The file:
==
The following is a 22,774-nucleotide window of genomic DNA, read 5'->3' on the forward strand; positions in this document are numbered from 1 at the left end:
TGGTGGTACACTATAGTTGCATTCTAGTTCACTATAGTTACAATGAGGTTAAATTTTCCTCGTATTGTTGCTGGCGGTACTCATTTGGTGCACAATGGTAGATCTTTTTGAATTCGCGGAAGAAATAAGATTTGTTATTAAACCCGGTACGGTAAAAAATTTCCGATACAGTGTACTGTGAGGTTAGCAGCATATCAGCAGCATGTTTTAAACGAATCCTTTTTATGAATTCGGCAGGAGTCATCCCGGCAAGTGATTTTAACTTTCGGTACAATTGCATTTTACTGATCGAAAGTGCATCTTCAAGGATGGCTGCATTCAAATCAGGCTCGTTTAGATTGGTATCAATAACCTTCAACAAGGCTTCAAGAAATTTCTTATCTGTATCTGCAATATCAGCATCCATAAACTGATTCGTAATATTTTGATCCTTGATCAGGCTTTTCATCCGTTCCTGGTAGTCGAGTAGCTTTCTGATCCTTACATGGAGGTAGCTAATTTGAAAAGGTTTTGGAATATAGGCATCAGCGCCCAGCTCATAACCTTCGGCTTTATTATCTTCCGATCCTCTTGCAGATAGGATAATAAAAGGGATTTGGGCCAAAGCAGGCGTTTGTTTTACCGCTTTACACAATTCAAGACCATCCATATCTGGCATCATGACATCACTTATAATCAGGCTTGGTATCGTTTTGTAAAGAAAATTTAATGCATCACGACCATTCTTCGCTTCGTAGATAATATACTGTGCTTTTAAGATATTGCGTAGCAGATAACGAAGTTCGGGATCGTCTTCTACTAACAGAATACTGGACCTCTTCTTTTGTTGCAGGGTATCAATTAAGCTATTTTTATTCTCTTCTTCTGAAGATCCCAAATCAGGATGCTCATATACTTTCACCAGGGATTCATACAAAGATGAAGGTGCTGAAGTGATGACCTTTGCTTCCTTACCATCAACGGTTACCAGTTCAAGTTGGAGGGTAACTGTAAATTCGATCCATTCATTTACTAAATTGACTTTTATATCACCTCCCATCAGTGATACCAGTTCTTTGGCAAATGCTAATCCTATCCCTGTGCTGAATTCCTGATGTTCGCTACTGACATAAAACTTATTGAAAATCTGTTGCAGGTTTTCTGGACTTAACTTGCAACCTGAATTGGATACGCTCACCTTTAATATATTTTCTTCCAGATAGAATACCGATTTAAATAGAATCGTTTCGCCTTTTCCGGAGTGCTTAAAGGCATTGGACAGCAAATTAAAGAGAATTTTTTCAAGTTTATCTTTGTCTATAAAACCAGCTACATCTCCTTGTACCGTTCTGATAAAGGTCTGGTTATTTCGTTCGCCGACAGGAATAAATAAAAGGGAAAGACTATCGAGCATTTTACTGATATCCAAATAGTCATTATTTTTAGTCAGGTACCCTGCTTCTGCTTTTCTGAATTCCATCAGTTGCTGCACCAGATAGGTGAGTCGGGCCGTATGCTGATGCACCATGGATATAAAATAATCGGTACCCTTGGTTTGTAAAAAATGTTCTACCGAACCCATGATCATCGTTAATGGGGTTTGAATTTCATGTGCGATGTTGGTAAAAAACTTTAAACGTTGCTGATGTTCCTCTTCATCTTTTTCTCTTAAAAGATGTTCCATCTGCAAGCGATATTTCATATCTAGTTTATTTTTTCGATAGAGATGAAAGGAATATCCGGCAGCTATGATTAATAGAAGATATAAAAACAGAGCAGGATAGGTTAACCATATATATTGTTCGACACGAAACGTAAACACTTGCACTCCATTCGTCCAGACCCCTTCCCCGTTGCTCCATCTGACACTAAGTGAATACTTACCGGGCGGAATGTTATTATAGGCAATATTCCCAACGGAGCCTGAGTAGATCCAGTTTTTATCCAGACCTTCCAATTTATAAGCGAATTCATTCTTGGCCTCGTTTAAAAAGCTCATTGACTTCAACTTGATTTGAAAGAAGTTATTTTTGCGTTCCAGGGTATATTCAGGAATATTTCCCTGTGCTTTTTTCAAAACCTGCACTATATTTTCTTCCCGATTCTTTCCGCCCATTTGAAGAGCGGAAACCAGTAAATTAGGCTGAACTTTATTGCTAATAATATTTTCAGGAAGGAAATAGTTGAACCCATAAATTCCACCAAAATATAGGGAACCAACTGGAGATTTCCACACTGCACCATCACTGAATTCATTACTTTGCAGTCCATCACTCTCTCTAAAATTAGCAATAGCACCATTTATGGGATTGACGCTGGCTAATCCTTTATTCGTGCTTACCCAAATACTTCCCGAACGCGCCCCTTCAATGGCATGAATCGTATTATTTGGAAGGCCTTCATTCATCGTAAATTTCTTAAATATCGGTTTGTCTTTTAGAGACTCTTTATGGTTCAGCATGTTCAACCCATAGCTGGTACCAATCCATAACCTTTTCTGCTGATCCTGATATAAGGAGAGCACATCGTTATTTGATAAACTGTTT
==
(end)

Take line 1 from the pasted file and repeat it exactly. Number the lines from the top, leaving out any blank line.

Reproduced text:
The following is a 22,774-nucleotide window of genomic DNA, read 5'->3' on the forward strand; positions in this document are numbered from 1 at the left end: